The transfer pricing regulations provide that when a third country executes a transfer pricing adjustment as regards a related transaction that may result in double taxation in Mozambique (contrary to international convention rules agreed by Mozambique), Mozambican tax authorities may perform a compensating adjustment, to the extent this is set forth in a double tax treaty entered into by Mozambique and provided that the applicable requisites are met. In relation to domestic transactions, this compensating adjustment is provided for in the Mozambican Income Tax Code but the procedures that would need to be followed are not specifically established in the transfer pricing regulations.

Branches are subject to CIT in similar terms as per local corporations, but only in relation to profits attributable to the branch. Both are required to comply with similar reporting and ancillary obligations.

The above notwithstanding, the following key differences are noted:

  • no tax is due on the allocation of profits by the branch to its head office (technically, it is deemed a transfer of funds within the same legal entity); and
  • general administrative expenditures made by the head office in relation to the branch may be allocated to the latter, subject to acceptable criteria and to the extent that they are within reasonable limits.

Capital gains derived by non-resident companies are subject to tax in Mozambique at a 32% rate if deemed obtained in Mozambique. Gains derived not only from direct transfers but also from indirect transfers, between two non-resident entities, of shares or other participating interests or rights involving assets located in Mozambique are considered to be of Mozambican source regardless of the location of the transaction.

The taxation may be avoided or reduced under an applicable tax treaty.

Please refer to 5.3 Capital Gains of Non-residents. Furthermore, if there is a change of ownership as a result of a merger or demerger, the tax losses of the merged or demerged companies can be deducted and carried forward for five years by the new or acquiring entity but subject to prior authorisation.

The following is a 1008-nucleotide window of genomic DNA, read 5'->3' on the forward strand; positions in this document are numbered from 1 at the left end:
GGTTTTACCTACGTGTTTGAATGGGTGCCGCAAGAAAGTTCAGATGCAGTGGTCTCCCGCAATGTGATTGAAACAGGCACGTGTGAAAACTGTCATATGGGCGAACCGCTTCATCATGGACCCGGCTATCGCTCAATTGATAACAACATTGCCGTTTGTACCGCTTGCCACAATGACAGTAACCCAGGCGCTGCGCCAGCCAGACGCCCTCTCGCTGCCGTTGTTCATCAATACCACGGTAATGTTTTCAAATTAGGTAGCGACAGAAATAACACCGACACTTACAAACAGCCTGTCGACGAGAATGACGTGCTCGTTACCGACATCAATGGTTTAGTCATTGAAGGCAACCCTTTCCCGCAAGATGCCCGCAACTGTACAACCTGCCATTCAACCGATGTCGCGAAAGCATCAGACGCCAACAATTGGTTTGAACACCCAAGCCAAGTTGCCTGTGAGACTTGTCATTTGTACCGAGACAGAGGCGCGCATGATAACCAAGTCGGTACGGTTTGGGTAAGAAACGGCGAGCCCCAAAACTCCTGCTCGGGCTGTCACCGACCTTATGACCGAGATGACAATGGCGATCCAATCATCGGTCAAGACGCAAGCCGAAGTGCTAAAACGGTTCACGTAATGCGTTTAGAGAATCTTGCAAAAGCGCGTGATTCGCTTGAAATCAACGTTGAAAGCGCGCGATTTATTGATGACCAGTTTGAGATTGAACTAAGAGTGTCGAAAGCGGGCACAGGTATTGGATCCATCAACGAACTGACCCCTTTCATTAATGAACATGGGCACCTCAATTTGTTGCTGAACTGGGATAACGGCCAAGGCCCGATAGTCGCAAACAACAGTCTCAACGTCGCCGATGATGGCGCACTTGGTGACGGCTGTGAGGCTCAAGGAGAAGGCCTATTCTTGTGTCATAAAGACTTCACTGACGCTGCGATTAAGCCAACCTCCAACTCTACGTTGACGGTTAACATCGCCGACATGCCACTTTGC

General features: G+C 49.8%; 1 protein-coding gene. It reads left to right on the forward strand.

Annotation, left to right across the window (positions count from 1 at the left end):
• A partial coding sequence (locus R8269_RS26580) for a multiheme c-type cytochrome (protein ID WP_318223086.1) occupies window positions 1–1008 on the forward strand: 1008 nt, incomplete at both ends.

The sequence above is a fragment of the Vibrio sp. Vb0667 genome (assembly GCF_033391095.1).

The income of a foreign-owned local affiliate is determined and assessed on the same terms as the income of local-owned affiliates.

The CIT Code provides as a general rule that only the business expenses that are proven indispensable for the realisation of the taxable income or gains or for the maintenance of the productive source are deductible for tax purposes.

To the extent that management and administrative expenses incurred by a local affiliate from a non-local affiliate meet this general rule, the same are deductible for tax purposes. Formal requirements should be observed from a supporting documentation perspective. The supply of services should be arm’s length.

Please refer to 2.5 Imposed Limits on Deduction of Interest.

Local corporations are subject to 32% CIT on their worldwide income, including income obtained abroad.

If the foreign income was taxed abroad, the CIT Code sets forth a tax credit method to eliminate the international double taxation; ie, the income generated abroad is included in the taxable income but a tax credit may be granted by way of deduction to the CIT due. The credit should correspond to the lowest of the following amounts:

  • the income tax paid in the foreign country; or
  • the amount of the CIT assessed, corresponding to the income that may be taxed in the foreign country.

Furthermore, if a tax treaty applies, the tax credit should not exceed the tax that should have been borne abroad pursuant to the terms established by the treaty.

The unused credit can be carried forward for five years.

Local business expenses are deductible to the extent they are proven indispensable for the realisation of the taxable income or gains or for the maintenance of the productive source.

Dividends received from foreign subsidiaries shall be included in the local corporation annual taxable income and shall be subject to 32% CIT. Nonetheless, a foreign tax credit may be available as per 6.1 Foreign Income of Local Corporations.

Income obtained by local corporations from the use of intangibles by non-local subsidiaries shall be taxed as per 6.1 Foreign Income of Local Corporations. Please also consider the comments made in 2.2 Special Incentives for Technology Investments.

Profits from non-resident companies resident in a jurisdiction subject to a privileged tax regime, as defined in the CIT Code, are imputed to local shareholder corporations in proportion to their respective shareholding and irrespective of whether they are distributed, provided that the shareholder holds, directly or indirectly, a participation of at least 25% of the non-resident company, or, if the non-resident company is held in more than 50%, directly or indirectly, by resident members, a shareholding of at least 10%.

There is no similar regime in relation to non-local branches of local corporations. However, the non-local branch would nonetheless be subject to CIT in Mozambique as a result of the worldwide income taxation principle, unless a tax treaty were to apply.

There is not much information available on whether the tax authorities have ever taxed corporations based on this type of CFC regime.